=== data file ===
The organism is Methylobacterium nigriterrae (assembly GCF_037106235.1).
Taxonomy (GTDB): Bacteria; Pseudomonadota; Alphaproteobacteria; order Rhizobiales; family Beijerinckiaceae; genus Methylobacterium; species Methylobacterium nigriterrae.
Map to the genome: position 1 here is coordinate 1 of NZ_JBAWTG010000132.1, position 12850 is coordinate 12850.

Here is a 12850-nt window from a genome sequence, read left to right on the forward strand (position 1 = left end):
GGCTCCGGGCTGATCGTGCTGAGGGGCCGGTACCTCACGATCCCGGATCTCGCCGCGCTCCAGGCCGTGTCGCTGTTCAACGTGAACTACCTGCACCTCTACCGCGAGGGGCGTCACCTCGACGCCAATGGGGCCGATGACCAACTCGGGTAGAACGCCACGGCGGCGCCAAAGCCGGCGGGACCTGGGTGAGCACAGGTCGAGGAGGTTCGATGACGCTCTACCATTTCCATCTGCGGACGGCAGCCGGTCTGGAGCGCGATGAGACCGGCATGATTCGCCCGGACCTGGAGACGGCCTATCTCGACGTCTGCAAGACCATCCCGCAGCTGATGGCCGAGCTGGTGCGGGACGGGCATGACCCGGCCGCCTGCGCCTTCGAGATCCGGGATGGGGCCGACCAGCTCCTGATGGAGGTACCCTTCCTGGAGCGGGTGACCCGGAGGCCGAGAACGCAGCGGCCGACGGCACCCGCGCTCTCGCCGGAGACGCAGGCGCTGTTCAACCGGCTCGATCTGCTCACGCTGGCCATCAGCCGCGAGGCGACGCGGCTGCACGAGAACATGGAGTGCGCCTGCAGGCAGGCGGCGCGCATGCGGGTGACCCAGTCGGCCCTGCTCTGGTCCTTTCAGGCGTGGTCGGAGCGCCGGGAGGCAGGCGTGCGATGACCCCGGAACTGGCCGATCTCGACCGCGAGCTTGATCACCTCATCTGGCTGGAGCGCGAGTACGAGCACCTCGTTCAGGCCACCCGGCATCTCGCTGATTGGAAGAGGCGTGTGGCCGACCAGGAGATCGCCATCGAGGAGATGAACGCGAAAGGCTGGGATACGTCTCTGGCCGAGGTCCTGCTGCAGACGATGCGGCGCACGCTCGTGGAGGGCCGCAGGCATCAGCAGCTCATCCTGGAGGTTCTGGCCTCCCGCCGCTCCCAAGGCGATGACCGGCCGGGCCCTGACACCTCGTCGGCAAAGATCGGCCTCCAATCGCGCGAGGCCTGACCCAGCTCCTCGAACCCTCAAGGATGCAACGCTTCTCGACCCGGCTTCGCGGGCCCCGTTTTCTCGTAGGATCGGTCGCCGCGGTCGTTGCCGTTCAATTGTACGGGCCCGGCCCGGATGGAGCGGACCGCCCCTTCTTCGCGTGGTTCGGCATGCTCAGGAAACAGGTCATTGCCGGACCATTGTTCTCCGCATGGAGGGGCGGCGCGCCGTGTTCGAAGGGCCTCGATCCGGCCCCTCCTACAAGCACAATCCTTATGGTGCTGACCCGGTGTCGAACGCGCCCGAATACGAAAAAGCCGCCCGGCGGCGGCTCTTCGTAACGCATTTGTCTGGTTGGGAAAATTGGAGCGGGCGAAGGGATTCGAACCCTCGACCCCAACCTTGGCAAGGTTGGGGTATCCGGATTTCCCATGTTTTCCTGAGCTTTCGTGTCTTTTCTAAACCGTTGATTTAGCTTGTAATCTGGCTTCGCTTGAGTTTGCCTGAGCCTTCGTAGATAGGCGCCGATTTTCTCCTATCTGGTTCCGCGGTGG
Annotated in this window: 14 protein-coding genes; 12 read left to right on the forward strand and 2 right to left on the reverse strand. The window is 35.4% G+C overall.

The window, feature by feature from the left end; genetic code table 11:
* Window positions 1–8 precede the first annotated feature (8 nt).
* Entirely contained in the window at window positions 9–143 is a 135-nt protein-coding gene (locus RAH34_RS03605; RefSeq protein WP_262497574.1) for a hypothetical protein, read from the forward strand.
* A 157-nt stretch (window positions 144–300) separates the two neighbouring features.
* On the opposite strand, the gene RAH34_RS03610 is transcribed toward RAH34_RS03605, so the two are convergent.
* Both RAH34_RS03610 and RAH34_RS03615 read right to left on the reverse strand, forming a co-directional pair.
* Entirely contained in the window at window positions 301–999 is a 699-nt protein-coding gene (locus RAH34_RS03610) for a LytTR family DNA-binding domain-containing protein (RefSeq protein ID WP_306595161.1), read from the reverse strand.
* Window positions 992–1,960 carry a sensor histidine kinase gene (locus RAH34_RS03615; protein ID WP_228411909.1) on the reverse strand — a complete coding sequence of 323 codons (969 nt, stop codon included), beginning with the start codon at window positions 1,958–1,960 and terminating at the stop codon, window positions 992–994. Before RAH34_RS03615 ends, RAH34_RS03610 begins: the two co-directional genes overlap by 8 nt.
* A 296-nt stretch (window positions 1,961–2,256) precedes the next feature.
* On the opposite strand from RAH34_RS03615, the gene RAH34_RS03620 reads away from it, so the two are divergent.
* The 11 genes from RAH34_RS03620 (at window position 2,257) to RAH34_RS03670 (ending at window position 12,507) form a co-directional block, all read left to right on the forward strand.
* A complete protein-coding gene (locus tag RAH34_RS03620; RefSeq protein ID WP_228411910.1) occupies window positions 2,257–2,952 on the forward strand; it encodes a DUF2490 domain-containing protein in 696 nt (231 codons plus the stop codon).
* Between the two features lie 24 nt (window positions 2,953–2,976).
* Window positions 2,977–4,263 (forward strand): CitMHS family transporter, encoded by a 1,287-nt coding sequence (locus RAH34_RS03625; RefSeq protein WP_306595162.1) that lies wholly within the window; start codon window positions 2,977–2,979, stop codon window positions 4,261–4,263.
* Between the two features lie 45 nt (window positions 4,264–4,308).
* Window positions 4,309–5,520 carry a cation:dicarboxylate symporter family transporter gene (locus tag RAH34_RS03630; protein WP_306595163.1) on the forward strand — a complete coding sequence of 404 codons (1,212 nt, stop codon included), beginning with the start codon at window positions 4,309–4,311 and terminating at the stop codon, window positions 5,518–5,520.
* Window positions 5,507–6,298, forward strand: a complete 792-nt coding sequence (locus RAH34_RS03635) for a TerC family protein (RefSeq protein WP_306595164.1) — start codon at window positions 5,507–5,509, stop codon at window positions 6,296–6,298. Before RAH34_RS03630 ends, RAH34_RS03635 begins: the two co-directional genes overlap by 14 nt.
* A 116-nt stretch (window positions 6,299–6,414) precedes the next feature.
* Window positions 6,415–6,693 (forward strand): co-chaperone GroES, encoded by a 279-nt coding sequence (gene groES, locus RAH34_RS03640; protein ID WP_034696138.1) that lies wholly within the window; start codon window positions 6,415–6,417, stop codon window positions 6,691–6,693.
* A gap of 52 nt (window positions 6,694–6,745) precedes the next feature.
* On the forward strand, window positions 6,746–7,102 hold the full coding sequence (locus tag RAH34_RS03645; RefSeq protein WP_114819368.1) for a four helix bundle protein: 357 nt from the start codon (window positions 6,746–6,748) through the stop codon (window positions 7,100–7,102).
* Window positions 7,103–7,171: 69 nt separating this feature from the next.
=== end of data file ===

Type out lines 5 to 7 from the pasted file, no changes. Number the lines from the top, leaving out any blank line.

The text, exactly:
GGCTCCGGGCTGATCGTGCTGAGGGGCCGGTACCTCACGATCCCGGATCTCGCCGCGCTCCAGGCCGTGTCGCTGTTCAACGTGAACTACCTGCACCTCTACCGCGAGGGGCGTCACCTCGACGCCAATGGGGCCGATGACCAACTCGGGTAGAACGCCACGGCGGCGCCAAAGCCGGCGGGACCTGGGTGAGCACAGGTCGAGGAGGTTCGATGACGCTCTACCATTTCCATCTGCGGACGGCAGCCGGTCTGGAGCGCGATGAGACCGGCATGATTCGCCCGGACCTGGAGACGGCCTATCTCGACGTCTGCAAGACCATCCCGCAGCTGATGGCCGAGCTGGTGCGGGACGGGCATGACCCGGCCGCCTGCGCCTTCGAGATCCGGGATGGGGCCGACCAGCTCCTGATGGAGGTACCCTTCCTGGAGCGGGTGACCCGGAGGCCGAGAACGCAGCGGCCGACGGCACCCGCGCTCTCGCCGGAGACGCAGGCGCTGTTCAACCGGCTCGATCTGCTCACGCTGGCCATCAGCCGCGAGGCGACGCGGCTGCACGAGAACATGGAGTGCGCCTGCAGGCAGGCGGCGCGCATGCGGGTGACCCAGTCGGCCCTGCTCTGGTCCTTTCAGGCGTGGTCGGAGCGCCGGGAGGCAGGCGTGCGATGACCCCGGAACTGGCCGATCTCGACCGCGAGCTTGATCACCTCATCTGGCTGGAGCGCGAGTACGAGCACCTCGTTCAGGCCACCCGGCATCTCGCTGATTGGAAGAGGCGTGTGGCCGACCAGGAGATCGCCATCGAGGAGATGAACGCGAAAGGCTGGGATACGTCTCTGGCCGAGGTCCTGCTGCAGACGATGCGGCGCACGCTCGTGGAGGGCCGCAGGCATCAGCAGCTCATCCTGGAGGTTCTGGCCTCCCGCCGCTCCCAAGGCGATGACCGGCCGGGCCCTGACACCTCGTCGGCAAAGATCGGCCTCCAATCGCGCGAGGCCTGACCCAGCTCCTCGAACCCTCAAGGATGCAACGCTTCTCGACCCGGCTTCGCGGGCCCCGTTTTCTCGTAGGATCGGTCGCCGCGGTCGTTGCCGTTCAATTGTACGGGCCCGGCCCGGATGGAGCGGACCGCCCCTTCTTCGCGTGGTTCGGCATGCTCAGGAAACAGGTCATTGCCGGACCATTGTTCTCCGCATGGAGGGGCGGCGCGCCGTGTTCGAAGGGCCTCGATCCGGCCCCTCCTACAAGCACAATCCTTATGGTGCTGACCCGGTGTCGAACGCGCCCGAATACGAAAAAGCCGCCCGGCGGCGGCTCTTCGTAACGCATTTGTCTGGTTGGGAAAATTGGAGCGGGCGAAGGGATTCGAACCCTCGACCCCAACCTTGGCAAGGTTGGGGTATCCGGATTTCCCATGTTTTCCTGAGCTTTCGTGTCTTTTCTAAACCGTTGATTTAGCTTGTAATCTGGCTTCGCTTGAGTTTGCCTGAGCCTTCGTAGATAGGCGCCGATTTTCTCCTATCTGGTTCCGCGGTGG
Annotated in this window: 14 protein-coding genes; 12 read left to right on the forward strand and 2 right to left on the reverse strand. The window is 35.4% G+C overall.

The window, feature by feature from the left end; genetic code table 11: